Daniel Lima: I don’t use the term “activism,” because it seems to consider negatively the idea of coordination that we do as a campaign. What motivates my coordination – I am not Senegalese but I am black and a product of the black diaspora in the world – is discussing immigration as it is intertwined with the question of Neo-imperialism, intertwined with the question of Haiti. It’s talking about these technologies of control, about how they are disseminated across the world. This is a discussion that interests me and I believe it interests a set of people who are investigating and experiencing this. I am not refusing my role in “activism” in the sense that, yes, I am one of the driving forces for this research to take place. What we are trying to apply in this case is a pedagogical process of horizontal knowledge production. I mean, what social technology could be invented in order to produce knowledge collectively and horizontally or, in other words, not hierarchically. In this respect, our project is a laboratory that is continuously in search of these paths.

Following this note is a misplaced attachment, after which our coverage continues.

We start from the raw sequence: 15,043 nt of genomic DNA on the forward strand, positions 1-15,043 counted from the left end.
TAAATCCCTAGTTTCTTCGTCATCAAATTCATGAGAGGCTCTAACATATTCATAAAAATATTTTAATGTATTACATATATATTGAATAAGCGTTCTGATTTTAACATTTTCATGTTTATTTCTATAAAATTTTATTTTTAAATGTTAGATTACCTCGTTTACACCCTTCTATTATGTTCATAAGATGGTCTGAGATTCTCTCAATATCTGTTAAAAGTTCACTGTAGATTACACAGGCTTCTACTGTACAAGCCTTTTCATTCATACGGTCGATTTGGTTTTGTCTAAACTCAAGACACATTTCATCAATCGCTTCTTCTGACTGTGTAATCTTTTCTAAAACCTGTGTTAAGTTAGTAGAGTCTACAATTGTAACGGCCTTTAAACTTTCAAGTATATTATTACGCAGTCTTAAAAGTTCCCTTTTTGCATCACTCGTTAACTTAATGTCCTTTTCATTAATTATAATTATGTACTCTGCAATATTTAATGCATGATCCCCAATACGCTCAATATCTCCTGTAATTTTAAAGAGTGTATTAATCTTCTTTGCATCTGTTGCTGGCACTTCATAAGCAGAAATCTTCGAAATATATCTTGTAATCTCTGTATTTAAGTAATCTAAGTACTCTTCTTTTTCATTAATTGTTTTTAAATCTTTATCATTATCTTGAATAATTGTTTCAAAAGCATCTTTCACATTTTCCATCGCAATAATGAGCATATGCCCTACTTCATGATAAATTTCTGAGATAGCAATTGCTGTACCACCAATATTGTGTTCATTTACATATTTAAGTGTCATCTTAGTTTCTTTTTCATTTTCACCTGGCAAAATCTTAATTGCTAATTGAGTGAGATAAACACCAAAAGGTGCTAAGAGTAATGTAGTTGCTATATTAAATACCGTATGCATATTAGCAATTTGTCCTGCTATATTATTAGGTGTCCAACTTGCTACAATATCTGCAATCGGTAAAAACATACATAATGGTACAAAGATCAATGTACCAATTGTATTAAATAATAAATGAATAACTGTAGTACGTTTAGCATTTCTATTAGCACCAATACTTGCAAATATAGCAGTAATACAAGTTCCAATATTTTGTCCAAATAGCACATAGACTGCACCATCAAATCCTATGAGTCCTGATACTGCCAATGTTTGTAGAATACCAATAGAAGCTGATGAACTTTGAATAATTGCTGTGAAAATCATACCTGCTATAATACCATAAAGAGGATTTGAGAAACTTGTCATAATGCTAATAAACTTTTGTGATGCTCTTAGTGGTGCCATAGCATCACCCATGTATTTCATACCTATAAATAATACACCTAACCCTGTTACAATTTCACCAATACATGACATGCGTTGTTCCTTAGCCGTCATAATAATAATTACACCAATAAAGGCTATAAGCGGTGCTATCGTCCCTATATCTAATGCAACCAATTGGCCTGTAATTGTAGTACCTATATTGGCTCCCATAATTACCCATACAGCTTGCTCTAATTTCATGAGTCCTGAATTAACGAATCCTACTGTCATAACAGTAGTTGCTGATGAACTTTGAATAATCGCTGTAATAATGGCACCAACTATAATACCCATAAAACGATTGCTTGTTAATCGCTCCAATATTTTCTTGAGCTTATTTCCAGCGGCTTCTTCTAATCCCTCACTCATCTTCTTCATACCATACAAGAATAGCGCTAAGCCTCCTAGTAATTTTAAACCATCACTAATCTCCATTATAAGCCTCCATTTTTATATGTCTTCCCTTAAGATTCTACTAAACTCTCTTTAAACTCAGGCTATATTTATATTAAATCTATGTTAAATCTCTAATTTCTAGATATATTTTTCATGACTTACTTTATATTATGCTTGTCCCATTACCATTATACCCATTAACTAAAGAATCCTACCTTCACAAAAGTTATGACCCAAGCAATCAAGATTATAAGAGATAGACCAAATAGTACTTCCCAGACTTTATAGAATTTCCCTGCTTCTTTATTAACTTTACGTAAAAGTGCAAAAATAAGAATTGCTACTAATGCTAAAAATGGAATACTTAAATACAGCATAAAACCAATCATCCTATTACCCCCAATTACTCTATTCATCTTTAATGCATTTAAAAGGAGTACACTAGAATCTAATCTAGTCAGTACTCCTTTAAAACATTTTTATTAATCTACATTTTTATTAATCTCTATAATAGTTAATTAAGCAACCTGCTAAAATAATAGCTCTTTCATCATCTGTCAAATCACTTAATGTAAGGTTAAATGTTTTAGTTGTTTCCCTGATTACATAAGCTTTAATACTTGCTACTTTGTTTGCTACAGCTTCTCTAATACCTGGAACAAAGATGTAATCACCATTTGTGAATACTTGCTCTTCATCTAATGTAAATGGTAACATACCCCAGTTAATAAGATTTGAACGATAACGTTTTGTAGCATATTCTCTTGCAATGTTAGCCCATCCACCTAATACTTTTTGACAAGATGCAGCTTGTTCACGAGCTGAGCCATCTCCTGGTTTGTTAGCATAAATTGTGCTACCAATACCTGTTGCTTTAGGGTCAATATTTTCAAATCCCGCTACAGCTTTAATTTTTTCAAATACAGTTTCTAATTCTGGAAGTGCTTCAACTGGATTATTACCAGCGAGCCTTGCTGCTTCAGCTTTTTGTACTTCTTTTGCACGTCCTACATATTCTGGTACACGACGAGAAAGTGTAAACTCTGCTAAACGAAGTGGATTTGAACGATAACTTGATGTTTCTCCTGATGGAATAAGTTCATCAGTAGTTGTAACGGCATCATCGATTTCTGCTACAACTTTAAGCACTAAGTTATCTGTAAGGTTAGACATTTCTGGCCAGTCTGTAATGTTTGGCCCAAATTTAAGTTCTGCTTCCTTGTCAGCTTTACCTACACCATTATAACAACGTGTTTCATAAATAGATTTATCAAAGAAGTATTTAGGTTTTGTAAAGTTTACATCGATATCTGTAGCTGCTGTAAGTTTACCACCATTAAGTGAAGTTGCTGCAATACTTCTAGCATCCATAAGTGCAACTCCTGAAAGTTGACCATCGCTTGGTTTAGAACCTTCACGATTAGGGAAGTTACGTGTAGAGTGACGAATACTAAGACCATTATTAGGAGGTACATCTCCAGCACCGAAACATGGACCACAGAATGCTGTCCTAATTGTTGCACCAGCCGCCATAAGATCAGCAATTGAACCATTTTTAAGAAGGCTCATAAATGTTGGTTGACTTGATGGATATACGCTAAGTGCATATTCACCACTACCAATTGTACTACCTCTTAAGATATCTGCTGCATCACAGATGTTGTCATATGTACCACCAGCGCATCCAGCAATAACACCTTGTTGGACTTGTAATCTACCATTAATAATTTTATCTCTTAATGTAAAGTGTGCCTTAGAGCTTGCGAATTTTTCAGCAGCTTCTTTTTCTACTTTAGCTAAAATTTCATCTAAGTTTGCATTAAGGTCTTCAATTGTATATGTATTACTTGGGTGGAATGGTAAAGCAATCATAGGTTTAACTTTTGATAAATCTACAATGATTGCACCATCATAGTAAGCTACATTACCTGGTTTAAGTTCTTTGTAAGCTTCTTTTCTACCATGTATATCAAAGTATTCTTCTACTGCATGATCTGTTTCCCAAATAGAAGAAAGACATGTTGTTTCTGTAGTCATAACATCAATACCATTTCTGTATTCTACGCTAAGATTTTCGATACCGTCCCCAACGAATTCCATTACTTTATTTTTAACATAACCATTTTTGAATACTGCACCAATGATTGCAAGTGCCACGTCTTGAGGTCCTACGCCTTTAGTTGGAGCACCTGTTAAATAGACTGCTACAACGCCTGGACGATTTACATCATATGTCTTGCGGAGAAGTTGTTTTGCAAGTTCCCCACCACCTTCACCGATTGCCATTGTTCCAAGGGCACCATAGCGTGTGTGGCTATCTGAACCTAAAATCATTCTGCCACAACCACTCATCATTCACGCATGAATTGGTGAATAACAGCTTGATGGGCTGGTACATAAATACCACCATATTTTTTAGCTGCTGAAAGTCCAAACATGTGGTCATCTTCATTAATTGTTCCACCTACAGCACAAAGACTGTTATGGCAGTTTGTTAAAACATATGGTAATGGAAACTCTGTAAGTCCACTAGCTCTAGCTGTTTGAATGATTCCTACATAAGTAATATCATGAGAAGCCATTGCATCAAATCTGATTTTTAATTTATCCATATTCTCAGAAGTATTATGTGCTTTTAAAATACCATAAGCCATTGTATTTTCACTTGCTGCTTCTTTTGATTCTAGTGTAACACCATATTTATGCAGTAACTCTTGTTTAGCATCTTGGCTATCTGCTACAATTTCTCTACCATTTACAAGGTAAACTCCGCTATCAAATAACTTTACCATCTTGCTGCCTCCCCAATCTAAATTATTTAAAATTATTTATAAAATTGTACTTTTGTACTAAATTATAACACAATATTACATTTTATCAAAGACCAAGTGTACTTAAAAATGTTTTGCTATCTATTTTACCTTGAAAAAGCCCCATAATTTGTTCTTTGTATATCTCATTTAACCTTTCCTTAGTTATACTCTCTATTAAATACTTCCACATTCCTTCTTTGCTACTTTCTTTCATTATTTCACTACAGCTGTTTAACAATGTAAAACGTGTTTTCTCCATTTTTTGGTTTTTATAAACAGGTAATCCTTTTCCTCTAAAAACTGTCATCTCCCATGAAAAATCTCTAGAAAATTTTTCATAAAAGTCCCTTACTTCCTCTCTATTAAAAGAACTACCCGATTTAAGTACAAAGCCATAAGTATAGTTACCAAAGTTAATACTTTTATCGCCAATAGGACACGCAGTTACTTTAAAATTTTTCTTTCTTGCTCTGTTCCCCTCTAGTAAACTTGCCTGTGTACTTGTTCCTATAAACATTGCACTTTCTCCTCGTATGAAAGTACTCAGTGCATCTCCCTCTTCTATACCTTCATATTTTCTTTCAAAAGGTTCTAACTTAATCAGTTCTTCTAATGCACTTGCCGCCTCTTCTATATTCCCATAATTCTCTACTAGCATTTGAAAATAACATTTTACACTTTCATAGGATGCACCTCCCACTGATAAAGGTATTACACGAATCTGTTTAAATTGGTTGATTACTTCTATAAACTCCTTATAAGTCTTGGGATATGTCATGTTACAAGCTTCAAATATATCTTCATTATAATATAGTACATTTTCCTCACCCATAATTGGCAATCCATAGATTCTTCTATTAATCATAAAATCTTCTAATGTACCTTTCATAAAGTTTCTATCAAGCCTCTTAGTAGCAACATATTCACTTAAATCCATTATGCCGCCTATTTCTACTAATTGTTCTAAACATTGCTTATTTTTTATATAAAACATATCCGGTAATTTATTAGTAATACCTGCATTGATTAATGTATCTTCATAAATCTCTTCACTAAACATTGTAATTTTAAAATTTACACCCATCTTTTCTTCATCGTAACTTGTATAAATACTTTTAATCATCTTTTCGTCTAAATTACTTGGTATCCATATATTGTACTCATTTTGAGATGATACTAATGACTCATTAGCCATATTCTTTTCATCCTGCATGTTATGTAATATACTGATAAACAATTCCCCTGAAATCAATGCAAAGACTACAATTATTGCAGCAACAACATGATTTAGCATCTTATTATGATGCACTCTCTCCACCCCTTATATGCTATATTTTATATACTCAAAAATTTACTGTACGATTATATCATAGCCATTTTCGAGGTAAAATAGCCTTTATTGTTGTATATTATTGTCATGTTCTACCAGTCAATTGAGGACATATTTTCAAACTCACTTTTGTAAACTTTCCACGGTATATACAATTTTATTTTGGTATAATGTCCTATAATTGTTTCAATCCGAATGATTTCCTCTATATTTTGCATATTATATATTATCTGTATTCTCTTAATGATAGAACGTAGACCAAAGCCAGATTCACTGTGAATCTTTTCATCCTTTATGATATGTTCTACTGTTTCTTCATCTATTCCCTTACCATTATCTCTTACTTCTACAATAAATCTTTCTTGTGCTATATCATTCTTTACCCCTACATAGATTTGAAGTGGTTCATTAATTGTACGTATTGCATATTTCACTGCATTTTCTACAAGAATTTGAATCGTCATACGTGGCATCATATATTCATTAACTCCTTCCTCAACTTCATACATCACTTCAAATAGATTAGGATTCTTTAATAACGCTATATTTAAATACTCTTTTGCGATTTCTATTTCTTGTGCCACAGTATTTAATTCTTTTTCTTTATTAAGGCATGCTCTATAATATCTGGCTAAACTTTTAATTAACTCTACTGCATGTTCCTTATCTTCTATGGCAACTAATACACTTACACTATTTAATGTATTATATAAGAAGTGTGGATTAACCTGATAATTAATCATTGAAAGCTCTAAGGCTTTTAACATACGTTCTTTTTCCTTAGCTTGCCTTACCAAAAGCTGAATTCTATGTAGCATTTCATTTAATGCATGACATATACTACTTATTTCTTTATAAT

In terms of travel route, what are you prioritizing in Senegal?

Raquel Borges: We mapped out a few cities, but we had to stay around Dakar and nearby. This decision has to do with our timeframe: we’re going to have little time, the trip lasts about ten days, so we can’t go too far. We’re seeing some nearby cities: maybe Rufisque, St. Louis, Thiès, which is a field of baobabs.

Daniel Lima: The biggest baobab in Africa… considered the biggest baobab in Africa. This is all very symbolic and we have to use it. What do they have there that is triggering action or a question, a way of relating to people based on this symbol? We are going to work with these symbols: one time with the image of the baobab in the background, another with Gorée Island…